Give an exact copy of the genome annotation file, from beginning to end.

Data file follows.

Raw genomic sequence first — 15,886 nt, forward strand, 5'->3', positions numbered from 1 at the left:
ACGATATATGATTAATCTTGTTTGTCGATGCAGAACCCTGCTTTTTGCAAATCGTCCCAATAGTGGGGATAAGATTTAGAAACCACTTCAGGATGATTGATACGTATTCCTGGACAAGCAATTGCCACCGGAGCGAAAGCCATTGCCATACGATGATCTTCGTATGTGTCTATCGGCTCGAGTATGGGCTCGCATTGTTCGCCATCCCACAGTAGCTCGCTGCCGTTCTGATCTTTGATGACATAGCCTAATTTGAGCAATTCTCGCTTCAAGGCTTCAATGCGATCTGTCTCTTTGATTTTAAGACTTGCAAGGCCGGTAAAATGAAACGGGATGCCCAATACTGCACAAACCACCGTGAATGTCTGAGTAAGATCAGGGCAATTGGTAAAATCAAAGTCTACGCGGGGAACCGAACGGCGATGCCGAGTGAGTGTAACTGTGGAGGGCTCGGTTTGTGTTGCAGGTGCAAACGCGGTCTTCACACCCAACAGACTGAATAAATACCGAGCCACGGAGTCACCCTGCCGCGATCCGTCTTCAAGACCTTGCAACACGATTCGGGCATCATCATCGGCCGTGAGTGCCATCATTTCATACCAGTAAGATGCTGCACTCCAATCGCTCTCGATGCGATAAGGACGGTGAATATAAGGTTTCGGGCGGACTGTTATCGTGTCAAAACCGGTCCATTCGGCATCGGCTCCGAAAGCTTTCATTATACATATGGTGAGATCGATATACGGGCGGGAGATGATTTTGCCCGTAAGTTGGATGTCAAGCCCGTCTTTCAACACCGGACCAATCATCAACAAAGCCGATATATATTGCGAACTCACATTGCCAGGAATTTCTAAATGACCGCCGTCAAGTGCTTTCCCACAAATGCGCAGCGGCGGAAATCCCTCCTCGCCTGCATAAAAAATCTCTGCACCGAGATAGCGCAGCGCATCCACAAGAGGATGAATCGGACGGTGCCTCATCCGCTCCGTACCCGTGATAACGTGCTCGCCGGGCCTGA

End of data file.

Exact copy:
Raw genomic sequence first — 15,886 nt, forward strand, 5'->3', positions numbered from 1 at the left:
ACGATATATGATTAATCTTGTTTGTCGATGCAGAACCCTGCTTTTTGCAAATCGTCCCAATAGTGGGGATAAGATTTAGAAACCACTTCAGGATGATTGATACGTATTCCTGGACAAGCAATTGCCACCGGAGCGAAAGCCATTGCCATACGATGATCTTCGTATGTGTCTATCGGCTCGAGTATGGGCTCGCATTGTTCGCCATCCCACAGTAGCTCGCTGCCGTTCTGATCTTTGATGACATAGCCTAATTTGAGCAATTCTCGCTTCAAGGCTTCAATGCGATCTGTCTCTTTGATTTTAAGACTTGCAAGGCCGGTAAAATGAAACGGGATGCCCAATACTGCACAAACCACCGTGAATGTCTGAGTAAGATCAGGGCAATTGGTAAAATCAAAGTCTACGCGGGGAACCGAACGGCGATGCCGAGTGAGTGTAACTGTGGAGGGCTCGGTTTGTGTTGCAGGTGCAAACGCGGTCTTCACACCCAACAGACTGAATAAATACCGAGCCACGGAGTCACCCTGCCGCGATCCGTCTTCAAGACCTTGCAACACGATTCGGGCATCATCATCGGCCGTGAGTGCCATCATTTCATACCAGTAAGATGCTGCACTCCAATCGCTCTCGATGCGATAAGGACGGTGAATATAAGGTTTCGGGCGGACTGTTATCGTGTCAAAACCGGTCCATTCGGCATCGGCTCCGAAAGCTTTCATTATACATATGGTGAGATCGATATACGGGCGGGAGATGATTTTGCCCGTAAGTTGGATGTCAAGCCCGTCTTTCAACACCGGACCAATCATCAACAAAGCCGATATATATTGCGAACTCACATTGCCAGGAATTTCTAAATGACCGCCGTCAAGTGCTTTCCCACAAATGCGCAGCGGCGGAAATCCCTCCTCGCCTGCATAAAAAATCTCTGCACCGAGATAGCGCAGCGCATCCACAAGAGGATGAATCGGACGGTGCCTCATCCGCTCCGTACCCGTGATAACGTGCTCGCCGGGCCTGA